I’ve also found the visuals for the maps that are presented to be very bare bone, with very little visual extras present. Though it is nice when these extras have an effect in the game, here the game lacks them even for aesthetic purposes. The only difference between desert maps and verdant ones is one is brown and looks like sand, while the other looks like mossy rocks and flattened grass. Hopefully, this is only due to early development and there will be more “decorations” on the maps.
Unit animations are what you’d expect from a game that has more of a large scale focus, but there is some visual flair on weapon effects. Later game units like cruisers and battleships (think tier 2 and tier 3 respectively) can have some interesting visuals and when you have a swarm of them the fireworks finally start. It is hard to know just how much panache the game has with only one faction and none of the global abilities implemented.
Even the game’s pace is in a state of flux, as the aim is to have the game proceed at a slower rhythm with units being produced at a steady pace and moving relatively slow across the map. There’s a chance the game will be “sped up” if the feedback reveals that the action is too slow, but this tells the game will probably have a slower pace overall when compared to your typical high APM (action per minute) RTS titles.
This said, I do think the game has the infrastructure to achieve what it’s set to do: a mass scale, macro focused RTS where players fight for control of the map to achieve victory with each section of the map holding some strategic value. This element from Company of Heroes is welcomed. Also, since victory can be achieved by controlling all the victory points, it makes turtling in your base not a valid strategy; though a player can still heavily defend a victory point and thus still “turtle” on the map as a tactic as long as they can have more VPs than the enemy.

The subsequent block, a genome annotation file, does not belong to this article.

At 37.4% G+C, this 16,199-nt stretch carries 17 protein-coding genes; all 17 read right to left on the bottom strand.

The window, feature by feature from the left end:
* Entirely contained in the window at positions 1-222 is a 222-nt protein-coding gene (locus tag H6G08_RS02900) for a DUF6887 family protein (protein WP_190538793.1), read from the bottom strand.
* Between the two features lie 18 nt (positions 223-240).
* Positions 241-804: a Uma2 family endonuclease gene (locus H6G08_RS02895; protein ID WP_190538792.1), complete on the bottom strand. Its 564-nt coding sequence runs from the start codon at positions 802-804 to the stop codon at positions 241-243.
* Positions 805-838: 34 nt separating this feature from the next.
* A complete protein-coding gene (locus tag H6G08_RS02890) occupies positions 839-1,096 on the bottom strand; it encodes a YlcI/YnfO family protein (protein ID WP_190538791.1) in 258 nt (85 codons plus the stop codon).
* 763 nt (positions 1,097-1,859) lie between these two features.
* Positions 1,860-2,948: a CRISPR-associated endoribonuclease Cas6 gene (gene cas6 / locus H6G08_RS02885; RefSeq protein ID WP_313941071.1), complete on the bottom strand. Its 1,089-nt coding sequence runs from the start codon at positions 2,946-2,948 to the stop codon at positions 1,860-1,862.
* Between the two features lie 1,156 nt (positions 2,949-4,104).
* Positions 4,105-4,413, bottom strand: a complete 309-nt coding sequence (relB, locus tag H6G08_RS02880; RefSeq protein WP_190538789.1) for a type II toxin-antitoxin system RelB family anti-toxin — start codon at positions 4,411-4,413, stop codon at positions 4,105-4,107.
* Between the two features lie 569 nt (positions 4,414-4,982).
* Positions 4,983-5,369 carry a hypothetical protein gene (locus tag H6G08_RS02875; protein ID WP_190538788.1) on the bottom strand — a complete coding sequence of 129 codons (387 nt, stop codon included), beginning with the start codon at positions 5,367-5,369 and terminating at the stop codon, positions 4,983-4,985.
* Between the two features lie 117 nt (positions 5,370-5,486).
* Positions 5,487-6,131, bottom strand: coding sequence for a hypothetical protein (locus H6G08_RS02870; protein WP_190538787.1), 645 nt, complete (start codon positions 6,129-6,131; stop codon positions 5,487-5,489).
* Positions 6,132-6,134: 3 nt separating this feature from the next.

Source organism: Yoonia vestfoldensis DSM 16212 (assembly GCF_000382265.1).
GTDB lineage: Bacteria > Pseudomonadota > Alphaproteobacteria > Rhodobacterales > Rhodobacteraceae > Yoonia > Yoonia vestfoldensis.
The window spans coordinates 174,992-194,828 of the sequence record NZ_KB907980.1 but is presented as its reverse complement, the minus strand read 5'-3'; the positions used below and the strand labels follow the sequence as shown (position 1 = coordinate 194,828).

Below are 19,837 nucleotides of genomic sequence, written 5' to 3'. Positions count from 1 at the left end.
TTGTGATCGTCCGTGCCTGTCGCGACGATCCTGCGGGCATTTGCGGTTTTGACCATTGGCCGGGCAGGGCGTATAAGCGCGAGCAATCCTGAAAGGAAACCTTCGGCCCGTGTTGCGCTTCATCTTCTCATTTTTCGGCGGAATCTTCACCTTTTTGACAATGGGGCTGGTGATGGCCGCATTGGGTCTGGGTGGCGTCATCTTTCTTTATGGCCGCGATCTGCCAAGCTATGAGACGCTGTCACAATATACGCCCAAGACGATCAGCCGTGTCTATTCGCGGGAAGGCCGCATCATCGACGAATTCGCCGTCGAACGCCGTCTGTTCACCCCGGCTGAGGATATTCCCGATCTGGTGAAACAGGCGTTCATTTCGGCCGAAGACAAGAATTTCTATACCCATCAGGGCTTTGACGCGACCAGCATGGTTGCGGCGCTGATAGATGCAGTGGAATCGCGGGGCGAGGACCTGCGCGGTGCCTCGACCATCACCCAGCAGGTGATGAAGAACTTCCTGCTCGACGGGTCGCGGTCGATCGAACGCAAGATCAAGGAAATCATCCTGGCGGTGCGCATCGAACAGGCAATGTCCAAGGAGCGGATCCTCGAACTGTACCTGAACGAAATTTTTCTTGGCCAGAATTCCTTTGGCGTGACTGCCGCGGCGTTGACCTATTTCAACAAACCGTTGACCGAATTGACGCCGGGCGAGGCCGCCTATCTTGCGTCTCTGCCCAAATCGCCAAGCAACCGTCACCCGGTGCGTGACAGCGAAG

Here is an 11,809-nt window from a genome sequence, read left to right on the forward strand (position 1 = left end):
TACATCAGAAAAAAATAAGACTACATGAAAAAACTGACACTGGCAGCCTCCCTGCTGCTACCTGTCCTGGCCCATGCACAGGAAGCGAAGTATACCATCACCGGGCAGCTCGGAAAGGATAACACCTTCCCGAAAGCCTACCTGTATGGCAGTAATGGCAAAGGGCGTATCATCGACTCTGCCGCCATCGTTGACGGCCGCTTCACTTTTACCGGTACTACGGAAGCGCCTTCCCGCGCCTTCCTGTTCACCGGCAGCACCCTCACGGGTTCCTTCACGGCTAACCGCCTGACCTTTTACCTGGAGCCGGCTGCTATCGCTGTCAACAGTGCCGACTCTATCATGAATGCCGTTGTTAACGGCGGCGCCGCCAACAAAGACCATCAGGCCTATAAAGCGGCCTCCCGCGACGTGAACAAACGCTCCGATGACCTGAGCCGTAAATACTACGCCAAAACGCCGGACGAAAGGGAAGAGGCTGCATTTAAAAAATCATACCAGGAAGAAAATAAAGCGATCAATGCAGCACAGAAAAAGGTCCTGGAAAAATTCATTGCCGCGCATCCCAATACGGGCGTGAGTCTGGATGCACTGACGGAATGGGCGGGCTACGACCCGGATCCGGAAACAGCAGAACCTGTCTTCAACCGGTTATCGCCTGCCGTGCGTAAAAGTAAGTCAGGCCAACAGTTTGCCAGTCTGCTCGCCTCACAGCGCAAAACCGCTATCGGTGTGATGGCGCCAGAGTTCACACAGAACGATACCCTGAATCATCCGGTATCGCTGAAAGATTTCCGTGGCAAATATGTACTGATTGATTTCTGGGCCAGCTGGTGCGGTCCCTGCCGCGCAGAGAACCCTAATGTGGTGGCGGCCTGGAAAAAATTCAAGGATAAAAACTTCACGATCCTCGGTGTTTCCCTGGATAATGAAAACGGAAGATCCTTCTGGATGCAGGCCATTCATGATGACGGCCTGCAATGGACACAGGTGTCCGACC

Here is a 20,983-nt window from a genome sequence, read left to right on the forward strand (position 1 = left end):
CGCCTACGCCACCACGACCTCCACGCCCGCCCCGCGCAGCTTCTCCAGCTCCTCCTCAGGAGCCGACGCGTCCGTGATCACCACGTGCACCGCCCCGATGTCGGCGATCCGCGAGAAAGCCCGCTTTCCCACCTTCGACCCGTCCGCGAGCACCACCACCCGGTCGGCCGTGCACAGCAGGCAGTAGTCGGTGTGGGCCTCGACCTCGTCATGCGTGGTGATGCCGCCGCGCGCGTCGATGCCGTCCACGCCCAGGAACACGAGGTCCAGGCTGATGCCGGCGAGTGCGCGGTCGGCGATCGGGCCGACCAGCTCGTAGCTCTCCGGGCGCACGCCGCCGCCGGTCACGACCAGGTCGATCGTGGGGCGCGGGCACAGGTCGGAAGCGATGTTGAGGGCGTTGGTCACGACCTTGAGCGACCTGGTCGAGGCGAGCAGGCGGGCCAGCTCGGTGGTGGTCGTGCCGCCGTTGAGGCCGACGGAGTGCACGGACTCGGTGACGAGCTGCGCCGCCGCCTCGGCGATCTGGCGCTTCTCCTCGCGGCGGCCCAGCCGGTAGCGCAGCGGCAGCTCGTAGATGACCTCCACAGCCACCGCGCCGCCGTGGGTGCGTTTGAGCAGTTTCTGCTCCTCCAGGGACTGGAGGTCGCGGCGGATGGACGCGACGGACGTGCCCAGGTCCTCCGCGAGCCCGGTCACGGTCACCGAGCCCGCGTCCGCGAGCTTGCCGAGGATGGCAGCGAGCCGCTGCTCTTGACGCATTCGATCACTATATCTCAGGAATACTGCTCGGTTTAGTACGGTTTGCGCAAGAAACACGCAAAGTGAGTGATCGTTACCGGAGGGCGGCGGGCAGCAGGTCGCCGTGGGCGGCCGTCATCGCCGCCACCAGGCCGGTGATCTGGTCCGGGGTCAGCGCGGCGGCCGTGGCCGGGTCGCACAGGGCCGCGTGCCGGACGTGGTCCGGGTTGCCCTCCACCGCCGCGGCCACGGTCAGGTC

One aspect that is deserving of credit is that the AI is competent, even at the lowest difficulty (beginner) it knows how to play and will win if you don’t know what you are doing, but it plays slowly so you will have enough time to learn the ropes. The second lowest difficulty (easy) actually starts to play to win and though an experienced RTS player who is familiar with the game will surely beat it, in my first attempt the Easy AI beat me. In my defence I had no idea how to play the game. In the AI’s defence, I usually can beat them on easy even if I’m clueless. The normal difficulty was surprisingly skilled though I haven’t played much with the game.
Learning the game isn’t too difficult but it does require you to read the sparse documentation (which is more of an intro guide) and probably does require overall experience with games like these. Hopefully, the finished game will have a tutorial for newer players.
Overall, I am looking forward to see how the game shapes up as they add the features that would actually give the game some meat on its bone. For now I will just wait and see how the game develops.
However, as mentioned several times, the game is still far from completion. As usual, Early Access carries a huge risk and players should exercise caution. The program is for the truly dedicated who wish to support a developer or the entrepreneurial individual who wants a chance to give direct feedback for a project still in development.
Ashes of the Singularity is available on Steam Early Access for $49.99 USD. SpaceSector will continue to follow this title and will offer more updates if they are pertinent as the game nears completion, and naturally our review afterwards when the game is officially released.Subscribe RSS